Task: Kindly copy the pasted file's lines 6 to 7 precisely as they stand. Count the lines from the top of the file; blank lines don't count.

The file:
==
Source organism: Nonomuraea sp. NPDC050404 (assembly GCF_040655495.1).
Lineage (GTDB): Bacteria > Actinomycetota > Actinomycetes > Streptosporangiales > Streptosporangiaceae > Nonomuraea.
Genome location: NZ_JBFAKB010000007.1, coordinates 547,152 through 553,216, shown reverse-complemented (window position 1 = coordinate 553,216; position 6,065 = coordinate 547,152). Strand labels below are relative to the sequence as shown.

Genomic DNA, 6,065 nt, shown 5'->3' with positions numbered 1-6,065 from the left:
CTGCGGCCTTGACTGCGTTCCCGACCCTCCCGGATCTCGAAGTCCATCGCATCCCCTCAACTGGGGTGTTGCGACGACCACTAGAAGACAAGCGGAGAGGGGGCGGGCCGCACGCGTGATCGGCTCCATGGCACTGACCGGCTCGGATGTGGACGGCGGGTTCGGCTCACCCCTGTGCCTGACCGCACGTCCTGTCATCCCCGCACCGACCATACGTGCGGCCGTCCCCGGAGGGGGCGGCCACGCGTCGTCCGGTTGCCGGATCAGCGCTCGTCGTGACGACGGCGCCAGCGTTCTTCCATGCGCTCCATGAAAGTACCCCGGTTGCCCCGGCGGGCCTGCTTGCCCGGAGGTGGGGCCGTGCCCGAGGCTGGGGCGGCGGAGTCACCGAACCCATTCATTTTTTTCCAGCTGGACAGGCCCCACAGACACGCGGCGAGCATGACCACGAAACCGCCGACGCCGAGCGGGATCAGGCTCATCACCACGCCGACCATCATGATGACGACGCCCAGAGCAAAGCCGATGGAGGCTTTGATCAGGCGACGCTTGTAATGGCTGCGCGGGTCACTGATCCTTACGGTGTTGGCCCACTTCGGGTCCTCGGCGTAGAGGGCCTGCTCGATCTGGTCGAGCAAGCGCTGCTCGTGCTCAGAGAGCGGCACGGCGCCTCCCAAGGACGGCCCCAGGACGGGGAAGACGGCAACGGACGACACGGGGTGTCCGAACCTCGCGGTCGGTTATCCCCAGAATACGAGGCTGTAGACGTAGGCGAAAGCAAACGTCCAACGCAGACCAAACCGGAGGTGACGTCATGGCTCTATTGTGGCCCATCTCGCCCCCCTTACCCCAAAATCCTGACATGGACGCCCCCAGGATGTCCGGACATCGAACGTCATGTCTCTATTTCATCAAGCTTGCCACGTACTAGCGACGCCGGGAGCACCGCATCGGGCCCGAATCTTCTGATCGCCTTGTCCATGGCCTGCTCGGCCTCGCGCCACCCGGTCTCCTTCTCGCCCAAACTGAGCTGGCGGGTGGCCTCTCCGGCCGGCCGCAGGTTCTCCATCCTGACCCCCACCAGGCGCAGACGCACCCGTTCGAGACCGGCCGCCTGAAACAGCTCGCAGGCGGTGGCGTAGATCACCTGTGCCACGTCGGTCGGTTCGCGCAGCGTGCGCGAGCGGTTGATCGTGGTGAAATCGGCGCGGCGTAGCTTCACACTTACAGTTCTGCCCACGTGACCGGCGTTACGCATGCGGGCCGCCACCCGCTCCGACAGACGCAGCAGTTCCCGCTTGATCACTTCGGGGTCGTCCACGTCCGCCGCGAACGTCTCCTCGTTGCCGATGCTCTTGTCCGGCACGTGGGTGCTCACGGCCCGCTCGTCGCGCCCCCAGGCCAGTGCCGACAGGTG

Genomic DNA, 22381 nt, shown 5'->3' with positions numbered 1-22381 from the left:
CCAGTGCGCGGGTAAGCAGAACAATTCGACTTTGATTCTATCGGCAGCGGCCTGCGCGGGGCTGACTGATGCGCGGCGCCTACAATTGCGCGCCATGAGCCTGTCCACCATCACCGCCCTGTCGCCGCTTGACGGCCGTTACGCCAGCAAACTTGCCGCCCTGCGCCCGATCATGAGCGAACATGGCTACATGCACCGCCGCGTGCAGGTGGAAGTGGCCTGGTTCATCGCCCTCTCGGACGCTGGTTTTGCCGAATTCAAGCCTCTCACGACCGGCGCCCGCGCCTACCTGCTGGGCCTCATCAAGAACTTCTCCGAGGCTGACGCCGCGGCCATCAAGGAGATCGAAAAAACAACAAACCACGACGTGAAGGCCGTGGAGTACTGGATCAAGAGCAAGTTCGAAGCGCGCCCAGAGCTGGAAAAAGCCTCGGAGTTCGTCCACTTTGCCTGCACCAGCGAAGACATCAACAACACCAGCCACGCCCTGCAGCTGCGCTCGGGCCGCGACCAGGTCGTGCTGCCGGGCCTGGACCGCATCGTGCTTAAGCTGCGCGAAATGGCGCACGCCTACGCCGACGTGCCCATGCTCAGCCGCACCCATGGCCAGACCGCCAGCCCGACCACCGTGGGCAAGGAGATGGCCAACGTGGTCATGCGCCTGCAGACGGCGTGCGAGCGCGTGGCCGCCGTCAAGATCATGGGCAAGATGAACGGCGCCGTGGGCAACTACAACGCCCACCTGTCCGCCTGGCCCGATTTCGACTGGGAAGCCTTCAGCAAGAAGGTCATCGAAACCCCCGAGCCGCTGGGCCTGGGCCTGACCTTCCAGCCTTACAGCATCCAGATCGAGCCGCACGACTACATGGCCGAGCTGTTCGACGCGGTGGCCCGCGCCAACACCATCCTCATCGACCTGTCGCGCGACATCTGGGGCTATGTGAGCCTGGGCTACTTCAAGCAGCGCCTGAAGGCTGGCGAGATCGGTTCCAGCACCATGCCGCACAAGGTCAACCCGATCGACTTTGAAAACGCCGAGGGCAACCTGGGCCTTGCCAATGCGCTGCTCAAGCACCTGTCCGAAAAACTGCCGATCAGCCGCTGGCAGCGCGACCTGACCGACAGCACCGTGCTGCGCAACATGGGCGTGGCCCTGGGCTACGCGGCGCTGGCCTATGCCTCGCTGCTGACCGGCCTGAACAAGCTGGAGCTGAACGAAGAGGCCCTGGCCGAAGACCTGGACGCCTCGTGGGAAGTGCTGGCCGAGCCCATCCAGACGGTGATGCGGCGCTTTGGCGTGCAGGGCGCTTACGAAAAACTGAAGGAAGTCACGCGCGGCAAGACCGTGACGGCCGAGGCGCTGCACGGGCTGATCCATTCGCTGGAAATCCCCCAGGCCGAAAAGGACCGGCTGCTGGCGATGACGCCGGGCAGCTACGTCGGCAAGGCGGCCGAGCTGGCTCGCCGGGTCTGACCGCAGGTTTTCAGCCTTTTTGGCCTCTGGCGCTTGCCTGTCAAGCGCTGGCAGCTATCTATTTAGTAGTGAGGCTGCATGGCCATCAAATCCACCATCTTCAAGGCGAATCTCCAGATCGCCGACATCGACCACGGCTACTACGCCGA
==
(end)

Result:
Genomic DNA, 22381 nt, shown 5'->3' with positions numbered 1-22381 from the left:
CCAGTGCGCGGGTAAGCAGAACAATTCGACTTTGATTCTATCGGCAGCGGCCTGCGCGGGGCTGACTGATGCGCGGCGCCTACAATTGCGCGCCATGAGCCTGTCCACCATCACCGCCCTGTCGCCGCTTGACGGCCGTTACGCCAGCAAACTTGCCGCCCTGCGCCCGATCATGAGCGAACATGGCTACATGCACCGCCGCGTGCAGGTGGAAGTGGCCTGGTTCATCGCCCTCTCGGACGCTGGTTTTGCCGAATTCAAGCCTCTCACGACCGGCGCCCGCGCCTACCTGCTGGGCCTCATCAAGAACTTCTCCGAGGCTGACGCCGCGGCCATCAAGGAGATCGAAAAAACAACAAACCACGACGTGAAGGCCGTGGAGTACTGGATCAAGAGCAAGTTCGAAGCGCGCCCAGAGCTGGAAAAAGCCTCGGAGTTCGTCCACTTTGCCTGCACCAGCGAAGACATCAACAACACCAGCCACGCCCTGCAGCTGCGCTCGGGCCGCGACCAGGTCGTGCTGCCGGGCCTGGACCGCATCGTGCTTAAGCTGCGCGAAATGGCGCACGCCTACGCCGACGTGCCCATGCTCAGCCGCACCCATGGCCAGACCGCCAGCCCGACCACCGTGGGCAAGGAGATGGCCAACGTGGTCATGCGCCTGCAGACGGCGTGCGAGCGCGTGGCCGCCGTCAAGATCATGGGCAAGATGAACGGCGCCGTGGGCAACTACAACGCCCACCTGTCCGCCTGGCCCGATTTCGACTGGGAAGCCTTCAGCAAGAAGGTCATCGAAACCCCCGAGCCGCTGGGCCTGGGCCTGACCTTCCAGCCTTACAGCATCCAGATCGAGCCGCACGACTACATGGCCGAGCTGTTCGACGCGGTGGCCCGCGCCAACACCATCCTCATCGACCTGTCGCGCGACATCTGGGGCTATGTGAGCCTGGGCTACTTCAAGCAGCGCCTGAAGGCTGGCGAGATCGGTTCCAGCACCATGCCGCACAAGGTCAACCCGATCGACTTTGAAAACGCCGAGGGCAACCTGGGCCTTGCCAATGCGCTGCTCAAGCACCTGTCCGAAAAACTGCCGATCAGCCGCTGGCAGCGCGACCTGACCGACAGCACCGTGCTGCGCAACATGGGCGTGGCCCTGGGCTACGCGGCGCTGGCCTATGCCTCGCTGCTGACCGGCCTGAACAAGCTGGAGCTGAACGAAGAGGCCCTGGCCGAAGACCTGGACGCCTCGTGGGAAGTGCTGGCCGAGCCCATCCAGACGGTGATGCGGCGCTTTGGCGTGCAGGGCGCTTACGAAAAACTGAAGGAAGTCACGCGCGGCAAGACCGTGACGGCCGAGGCGCTGCACGGGCTGATCCATTCGCTGGAAATCCCCCAGGCCGAAAAGGACCGGCTGCTGGCGATGACGCCGGGCAGCTACGTCGGCAAGGCGGCCGAGCTGGCTCGCCGGGTCTGACCGCAGGTTTTCAGCCTTTTTGGCCTCTGGCGCTTGCCTGTCAAGCGCTGGCAGCTATCTATTTAGTAGTGAGGCTGCATGGCCATCAAATCCACCATCTTCAAGGCGAATCTCCAGATCGCCGACATCGACCACGGCTACTACGCCGA